Market Waits for Fresh Stimulus
We start a new week of trading with the rather muted positivity we’ve experienced for the past few weeks. Both the Dow and S&P 500 are riding three-week winning streaks, while the Nasdaq has been up four straight. Q3 earnings season turns up the heat this week, with 80 S&P 500 stocks reporting. Netflix NFLX and Tesla TSLA are among the big names posting quarterly earnings this week.
There is still some hope a new stimulus bill might pass through Congress, though both sides know time is running out. The General Election is two weeks from tomorrow and, depending on the results, we might not see an opportunity for progress on stimulus until after the next presidential swearing-in ceremony in late January. The prospect of waiting another 10 weeks before pandemic aid can reach individuals ands small businesses cannot be seen as a favorable scenario to those already hurting financially.
So House Speaker Nancy Pelosi has set a “48-hour deadline” to get talks back underway for passage of a new stimulus package, though it’s tough to see how any self-imposed deadlines work in anyone’s favor at this stage. There are mixed messages coming from the other side, with President Trump oscillating from pulling all chips off the table to insisting a big deal be passed ASAP, to political posturing on both sides looking for ways to appear to be on the side of reason and responsibility this close to a major election. In short, there’s nothing concrete to establish any near-term package is forthcoming; should we be pleasantly surprised otherwise, that would be fine.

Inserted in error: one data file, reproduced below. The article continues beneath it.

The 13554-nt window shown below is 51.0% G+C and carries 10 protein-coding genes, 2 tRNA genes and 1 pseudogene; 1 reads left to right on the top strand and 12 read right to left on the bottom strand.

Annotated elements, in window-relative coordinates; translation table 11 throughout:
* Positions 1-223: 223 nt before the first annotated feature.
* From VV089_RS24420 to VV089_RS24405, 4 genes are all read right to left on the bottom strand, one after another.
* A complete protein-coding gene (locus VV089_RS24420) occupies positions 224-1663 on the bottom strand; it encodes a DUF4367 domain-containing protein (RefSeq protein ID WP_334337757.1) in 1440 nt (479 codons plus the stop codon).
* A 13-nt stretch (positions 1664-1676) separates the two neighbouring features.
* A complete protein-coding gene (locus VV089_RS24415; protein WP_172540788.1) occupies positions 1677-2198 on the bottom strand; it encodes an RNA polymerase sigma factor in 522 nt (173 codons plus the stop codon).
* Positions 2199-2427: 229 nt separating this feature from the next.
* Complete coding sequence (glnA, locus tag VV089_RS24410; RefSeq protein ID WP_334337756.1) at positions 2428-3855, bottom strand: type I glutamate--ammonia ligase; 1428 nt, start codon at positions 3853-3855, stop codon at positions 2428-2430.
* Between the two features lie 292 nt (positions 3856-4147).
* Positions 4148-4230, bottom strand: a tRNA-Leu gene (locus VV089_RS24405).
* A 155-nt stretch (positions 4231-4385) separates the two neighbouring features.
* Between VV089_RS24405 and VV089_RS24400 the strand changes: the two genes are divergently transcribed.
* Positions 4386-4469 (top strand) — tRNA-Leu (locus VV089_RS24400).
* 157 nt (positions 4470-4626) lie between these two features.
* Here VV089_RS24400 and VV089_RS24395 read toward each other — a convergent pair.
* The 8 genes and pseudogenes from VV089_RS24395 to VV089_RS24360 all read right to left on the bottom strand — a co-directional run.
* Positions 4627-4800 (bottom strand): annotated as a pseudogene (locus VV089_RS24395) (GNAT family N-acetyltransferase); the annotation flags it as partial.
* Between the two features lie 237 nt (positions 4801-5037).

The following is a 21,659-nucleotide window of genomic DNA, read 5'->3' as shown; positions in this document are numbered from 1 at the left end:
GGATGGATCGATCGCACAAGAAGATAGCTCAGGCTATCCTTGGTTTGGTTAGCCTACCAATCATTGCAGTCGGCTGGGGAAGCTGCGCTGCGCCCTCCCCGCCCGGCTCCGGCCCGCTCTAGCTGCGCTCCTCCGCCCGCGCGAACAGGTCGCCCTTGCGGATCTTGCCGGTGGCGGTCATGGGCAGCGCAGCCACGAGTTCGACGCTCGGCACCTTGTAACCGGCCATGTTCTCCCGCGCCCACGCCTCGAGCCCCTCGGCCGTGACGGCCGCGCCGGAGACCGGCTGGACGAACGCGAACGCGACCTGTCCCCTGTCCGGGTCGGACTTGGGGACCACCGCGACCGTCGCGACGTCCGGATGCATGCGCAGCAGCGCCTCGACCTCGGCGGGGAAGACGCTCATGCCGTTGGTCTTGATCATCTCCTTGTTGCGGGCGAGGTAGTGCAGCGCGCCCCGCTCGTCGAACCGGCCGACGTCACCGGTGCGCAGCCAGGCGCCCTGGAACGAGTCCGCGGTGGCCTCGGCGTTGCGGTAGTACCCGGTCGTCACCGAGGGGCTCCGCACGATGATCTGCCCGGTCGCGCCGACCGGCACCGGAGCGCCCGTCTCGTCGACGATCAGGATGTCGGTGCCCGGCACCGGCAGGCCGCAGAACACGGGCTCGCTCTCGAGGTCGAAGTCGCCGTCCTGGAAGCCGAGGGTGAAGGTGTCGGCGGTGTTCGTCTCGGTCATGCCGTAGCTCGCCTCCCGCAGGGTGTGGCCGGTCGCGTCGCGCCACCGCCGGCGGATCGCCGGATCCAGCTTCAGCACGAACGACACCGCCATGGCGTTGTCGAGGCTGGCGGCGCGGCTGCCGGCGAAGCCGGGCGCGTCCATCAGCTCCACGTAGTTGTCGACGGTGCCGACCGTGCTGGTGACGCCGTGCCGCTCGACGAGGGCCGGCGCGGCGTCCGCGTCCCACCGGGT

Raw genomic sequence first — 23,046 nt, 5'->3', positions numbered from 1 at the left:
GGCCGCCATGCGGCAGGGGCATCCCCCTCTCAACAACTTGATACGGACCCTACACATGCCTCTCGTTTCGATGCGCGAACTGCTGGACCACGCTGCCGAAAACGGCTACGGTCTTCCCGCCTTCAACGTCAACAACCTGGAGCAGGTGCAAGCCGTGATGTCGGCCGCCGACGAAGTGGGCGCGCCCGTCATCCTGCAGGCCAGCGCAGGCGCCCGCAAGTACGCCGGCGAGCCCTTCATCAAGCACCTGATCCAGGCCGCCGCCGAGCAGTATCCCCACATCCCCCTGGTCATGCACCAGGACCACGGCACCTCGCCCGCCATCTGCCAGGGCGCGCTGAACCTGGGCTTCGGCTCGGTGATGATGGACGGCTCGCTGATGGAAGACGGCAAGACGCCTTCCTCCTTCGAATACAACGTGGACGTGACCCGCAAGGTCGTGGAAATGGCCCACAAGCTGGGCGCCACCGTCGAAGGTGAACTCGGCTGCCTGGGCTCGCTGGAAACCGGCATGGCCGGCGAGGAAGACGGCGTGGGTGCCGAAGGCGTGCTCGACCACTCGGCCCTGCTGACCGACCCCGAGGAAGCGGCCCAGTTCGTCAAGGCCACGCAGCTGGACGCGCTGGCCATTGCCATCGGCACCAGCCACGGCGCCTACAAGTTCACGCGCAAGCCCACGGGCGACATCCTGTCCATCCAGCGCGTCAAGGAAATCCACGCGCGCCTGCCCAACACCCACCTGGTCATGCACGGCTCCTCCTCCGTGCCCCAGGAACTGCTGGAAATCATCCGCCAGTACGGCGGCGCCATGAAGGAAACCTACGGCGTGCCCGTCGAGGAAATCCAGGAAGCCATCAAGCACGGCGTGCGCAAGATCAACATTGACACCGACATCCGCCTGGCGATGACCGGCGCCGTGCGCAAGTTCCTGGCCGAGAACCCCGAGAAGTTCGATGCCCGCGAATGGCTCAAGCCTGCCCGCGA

We’ll see in a couple weeks how much the earlier stimulus bill helped out the U.S. economy, when Q3 GDP numbers are released less than a week before the election. After a Q2 GDP that took all wind out of the sails, -32.4%, Q3 looks very strong, with estimates currently at +32.6%. This wouldn’t wipe out the losses experienced the previous quarter completely, but it would go a long way toward filling the hole. Analysts can argue how much this Q3 growth will have been supported by congressional stimulus, known as the CARES Act (which expired at the end of July), but they all likely agree having done nothing would have kept us economically submerged, historically.
China’s economy for Q3 reported up 4.9% overnight, which helped raise markets in Asia and then in Europe. These were mild gains in the global markets — and 4.9% GDP growth is below what analysts were expecting — but signs that China is building back its economy as a “leader” post-coronavirus pandemic shows a little light at the end of the tunnel. This is especially true now that Europe and the U.S. have begun to experience the expected “second wave” of coronavirus outbreaks, which threaten to affect not only the health of tens of thousands of citizens but the countries’ respective economies, as well.
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